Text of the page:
Thyroid Hair Loss
By Tamim Hamid Posted on 03/18/2016

Is Your Thyroid Causing Your Hair Loss?

Can thyroid problems cause hair loss? Have you been feeling tired lately? Sluggish perhaps, or weak? Are you having difficulty concentrating or are you gaining weight? Are you becoming prone to constipation and muscle aches? Is your skin becoming dry and brittle? Perhaps most crucially, are you suffering from thyroid related hair loss?

These are all signs you might have an undiagnosed thyroid disorder! Thyroid problems can cause hair loss.

There are, as you probably know, a thousand and one reasons behind excessive hair loss: stress, environmental factors, genetics, underlying medical conditions, medications, hormonal changes…the list goes on. Hormonal changes, in particular, are extremely common and quite complex to diagnose and treat.

While their mechanism is still obscure, their effects can still very much be observed. So if you’ve noticed that your hair is thinning out, and you don’t know why. This happens especially if your hair loss is accompanied with the plethora of other lovely problems highlighted above - ruling out a thyroid imbalance is definitely on your TO-DO list.

So let's look at what your thyroid is, how thyroid imbalances can lead to hair loss, and what to do about them!

Understanding Relationship Between Thyroid Problems and Hair Loss

Your thyroid is a small, butterfly-shaped gland located in your neck. It produces two key hormones, triiodothyronine (T3) and thyroxine (T4). These hormones regulate all of your metabolic functions, including hair growth!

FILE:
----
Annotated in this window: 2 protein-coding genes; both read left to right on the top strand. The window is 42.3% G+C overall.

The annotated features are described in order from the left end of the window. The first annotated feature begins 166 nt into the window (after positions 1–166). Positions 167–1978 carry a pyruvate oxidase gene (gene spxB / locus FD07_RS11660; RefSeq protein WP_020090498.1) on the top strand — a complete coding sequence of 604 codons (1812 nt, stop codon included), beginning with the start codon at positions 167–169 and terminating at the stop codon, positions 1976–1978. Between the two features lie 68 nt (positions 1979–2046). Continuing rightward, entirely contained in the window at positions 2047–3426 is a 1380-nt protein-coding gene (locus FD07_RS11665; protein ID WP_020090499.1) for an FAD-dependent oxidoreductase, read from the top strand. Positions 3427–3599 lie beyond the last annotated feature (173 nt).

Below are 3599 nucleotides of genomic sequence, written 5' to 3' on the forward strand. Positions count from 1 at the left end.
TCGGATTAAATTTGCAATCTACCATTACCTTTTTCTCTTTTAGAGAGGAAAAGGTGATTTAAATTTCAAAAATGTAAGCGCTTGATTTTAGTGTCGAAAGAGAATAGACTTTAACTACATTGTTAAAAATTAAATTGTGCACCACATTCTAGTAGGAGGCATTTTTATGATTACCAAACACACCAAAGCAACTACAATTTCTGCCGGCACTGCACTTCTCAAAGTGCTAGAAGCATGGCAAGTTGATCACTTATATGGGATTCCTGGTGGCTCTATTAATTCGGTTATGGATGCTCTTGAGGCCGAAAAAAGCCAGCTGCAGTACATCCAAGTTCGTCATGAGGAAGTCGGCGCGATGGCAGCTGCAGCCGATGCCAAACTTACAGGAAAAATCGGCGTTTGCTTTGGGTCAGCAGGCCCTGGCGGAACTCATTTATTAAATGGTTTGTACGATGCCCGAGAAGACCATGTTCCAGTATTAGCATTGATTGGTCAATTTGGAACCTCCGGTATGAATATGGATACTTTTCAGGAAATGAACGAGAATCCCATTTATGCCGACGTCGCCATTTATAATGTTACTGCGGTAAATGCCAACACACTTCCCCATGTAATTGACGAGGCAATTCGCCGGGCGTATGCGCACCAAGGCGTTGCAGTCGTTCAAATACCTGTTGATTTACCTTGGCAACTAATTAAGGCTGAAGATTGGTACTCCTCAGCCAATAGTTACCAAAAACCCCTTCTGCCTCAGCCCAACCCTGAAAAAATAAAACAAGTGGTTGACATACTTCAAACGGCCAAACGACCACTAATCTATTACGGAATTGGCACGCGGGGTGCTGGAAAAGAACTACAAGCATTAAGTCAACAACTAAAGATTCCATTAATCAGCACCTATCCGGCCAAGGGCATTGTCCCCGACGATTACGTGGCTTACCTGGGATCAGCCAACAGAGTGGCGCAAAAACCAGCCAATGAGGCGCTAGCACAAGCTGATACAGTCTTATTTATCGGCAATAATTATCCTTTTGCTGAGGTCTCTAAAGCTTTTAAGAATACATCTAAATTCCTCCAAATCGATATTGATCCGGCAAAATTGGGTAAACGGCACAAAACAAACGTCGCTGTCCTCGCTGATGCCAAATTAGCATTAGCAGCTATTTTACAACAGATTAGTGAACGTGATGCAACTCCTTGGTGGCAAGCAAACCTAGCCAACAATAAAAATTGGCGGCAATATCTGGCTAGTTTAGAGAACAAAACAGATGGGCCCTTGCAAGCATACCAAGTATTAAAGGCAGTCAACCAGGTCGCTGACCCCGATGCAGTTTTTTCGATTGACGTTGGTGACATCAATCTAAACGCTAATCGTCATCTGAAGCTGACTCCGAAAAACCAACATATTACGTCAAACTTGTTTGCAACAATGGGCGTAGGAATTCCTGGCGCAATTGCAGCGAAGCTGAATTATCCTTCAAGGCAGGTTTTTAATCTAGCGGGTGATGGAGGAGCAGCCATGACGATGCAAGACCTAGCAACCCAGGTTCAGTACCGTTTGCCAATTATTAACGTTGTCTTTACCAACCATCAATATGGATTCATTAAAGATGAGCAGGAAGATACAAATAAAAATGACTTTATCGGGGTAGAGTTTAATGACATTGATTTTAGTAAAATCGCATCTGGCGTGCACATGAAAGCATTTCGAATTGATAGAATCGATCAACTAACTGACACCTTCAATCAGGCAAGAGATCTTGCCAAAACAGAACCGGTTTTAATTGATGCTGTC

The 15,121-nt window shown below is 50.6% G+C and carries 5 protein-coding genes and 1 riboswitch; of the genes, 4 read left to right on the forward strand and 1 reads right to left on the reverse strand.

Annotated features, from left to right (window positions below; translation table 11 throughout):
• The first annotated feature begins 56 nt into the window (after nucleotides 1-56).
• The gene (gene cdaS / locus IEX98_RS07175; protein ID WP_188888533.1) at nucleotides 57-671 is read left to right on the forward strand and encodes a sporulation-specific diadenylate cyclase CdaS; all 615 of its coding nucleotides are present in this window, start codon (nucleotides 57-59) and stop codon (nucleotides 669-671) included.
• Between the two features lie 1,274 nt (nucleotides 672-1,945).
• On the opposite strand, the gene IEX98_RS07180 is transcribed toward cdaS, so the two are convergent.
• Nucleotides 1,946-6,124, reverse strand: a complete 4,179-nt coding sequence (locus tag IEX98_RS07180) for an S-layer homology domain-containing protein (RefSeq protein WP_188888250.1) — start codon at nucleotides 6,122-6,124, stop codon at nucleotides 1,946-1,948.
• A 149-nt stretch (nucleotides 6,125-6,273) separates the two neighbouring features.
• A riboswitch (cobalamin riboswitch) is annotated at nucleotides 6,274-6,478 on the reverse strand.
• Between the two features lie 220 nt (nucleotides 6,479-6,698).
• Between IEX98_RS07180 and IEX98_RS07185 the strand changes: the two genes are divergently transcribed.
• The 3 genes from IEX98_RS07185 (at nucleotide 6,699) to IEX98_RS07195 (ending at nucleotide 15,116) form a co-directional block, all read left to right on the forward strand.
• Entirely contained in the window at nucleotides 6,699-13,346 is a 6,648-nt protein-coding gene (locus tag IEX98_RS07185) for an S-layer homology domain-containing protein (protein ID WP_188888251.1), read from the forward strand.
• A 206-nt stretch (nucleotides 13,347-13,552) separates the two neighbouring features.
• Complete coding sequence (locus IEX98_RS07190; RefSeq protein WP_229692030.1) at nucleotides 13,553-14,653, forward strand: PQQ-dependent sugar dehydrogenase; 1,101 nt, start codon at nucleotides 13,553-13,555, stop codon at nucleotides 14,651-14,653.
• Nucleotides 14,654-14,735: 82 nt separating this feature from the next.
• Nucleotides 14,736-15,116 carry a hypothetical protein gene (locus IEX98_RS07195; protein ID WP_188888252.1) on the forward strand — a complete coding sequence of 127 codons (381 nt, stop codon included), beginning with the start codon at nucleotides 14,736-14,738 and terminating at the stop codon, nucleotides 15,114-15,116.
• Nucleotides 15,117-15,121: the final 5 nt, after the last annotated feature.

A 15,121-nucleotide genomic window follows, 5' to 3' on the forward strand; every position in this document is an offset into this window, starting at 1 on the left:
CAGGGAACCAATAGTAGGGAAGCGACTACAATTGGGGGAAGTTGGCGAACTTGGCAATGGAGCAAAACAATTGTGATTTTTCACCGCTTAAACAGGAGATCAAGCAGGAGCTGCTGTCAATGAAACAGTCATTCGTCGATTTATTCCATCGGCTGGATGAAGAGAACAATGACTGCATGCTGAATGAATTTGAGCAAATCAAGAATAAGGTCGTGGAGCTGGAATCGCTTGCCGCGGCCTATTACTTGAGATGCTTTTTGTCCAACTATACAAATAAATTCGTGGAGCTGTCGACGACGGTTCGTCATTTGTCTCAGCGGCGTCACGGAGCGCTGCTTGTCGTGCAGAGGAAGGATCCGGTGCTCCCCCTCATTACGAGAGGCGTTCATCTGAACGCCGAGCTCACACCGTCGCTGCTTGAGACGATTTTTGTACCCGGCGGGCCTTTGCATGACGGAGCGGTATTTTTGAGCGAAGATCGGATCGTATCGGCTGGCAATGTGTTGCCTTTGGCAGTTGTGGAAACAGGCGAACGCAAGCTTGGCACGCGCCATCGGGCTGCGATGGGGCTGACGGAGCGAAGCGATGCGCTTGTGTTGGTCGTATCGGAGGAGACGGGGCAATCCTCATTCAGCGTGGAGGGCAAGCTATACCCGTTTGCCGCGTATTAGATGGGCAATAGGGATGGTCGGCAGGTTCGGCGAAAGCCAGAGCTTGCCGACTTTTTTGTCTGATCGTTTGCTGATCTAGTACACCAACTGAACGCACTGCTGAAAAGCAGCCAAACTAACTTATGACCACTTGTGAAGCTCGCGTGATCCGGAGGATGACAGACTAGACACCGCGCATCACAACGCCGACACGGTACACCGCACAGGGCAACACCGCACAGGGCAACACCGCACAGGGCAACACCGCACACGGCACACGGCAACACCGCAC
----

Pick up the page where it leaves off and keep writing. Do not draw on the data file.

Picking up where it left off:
If you’re healthy, most of your hair follicles at any given time are in their growing phase (anagen), while a minority are in the resting phase– telogen. However, the slightest variation in your thyroid hormone levels will throw off your normal hair cycle. And not in a good way! Your hair follicles won’t remain in anagen, will transition to the telogen phase and fall out far too quickly.

Symptoms of Thyroid Related Hair Loss

Hair loss because of thyroid, also known as thyroid alopecia, is caused by imbalances in thyroid hormones. Two main types of thyroid conditions can lead to hair loss: Hypothyroidism (underactive thyroid) and hyperthyroidism (overactive thyroid). Here are the symptoms of thyroid-related hair loss:

Increased Hair Shedding

Both hyperthyroidism and hypothyroidism can cause excessive amounts of hair shedding. You might notice more hair shedding than usual when combing, brushing, or washing your hair.

Thinning Hair

Thyroid-related hair loss often leads to hair thinning, especially on the scalp. You may notice your hair less dense and lack its usual volume.

Changes in Hair Texture

The imbalances in thyroid hormones can lead to changes in hair texture. It might become dry, coarse, and brittle.

Hair Breakage

Thyroid dysfunction may cause a weakened state of the hair, and you might experience increased hair breakage. This can make your hair appear frizzy and difficult to manage.

Receding Hairline

In some cases, thyroid-related hair loss can cause a receding hairline, especially around the temples.

Eyebrow and Body Hair Changes

Thyroid issues can also affect the hair on the eyebrows and the body. You may notice thinning or loss of eyebrow hair, as well as changes in body hair growth.

Delayed Hair Growth

If you have experienced hair loss due to thyroid problems, the new hair growth might be slower than usual, contributing to the overall thinning appearance of your hair.

Hypothyroidism Hair Loss

There are two main types of thyroid disorders, both of which can lead to hair loss. Your thyroid will either secrete too many hormones (a condition called hyperthyroidism) or not enough (known as hypothyroidism). Hair loss and thinning most commonly occurs with hypothyroidism, although it can occur with either.

Why? Hypo, not to be confused with hippo, comes from the Greek preposition hypo– meaning “under” or “below”. In other words, your metabolic rate slows down, and your hair follicles don't have enough energy to function optimally.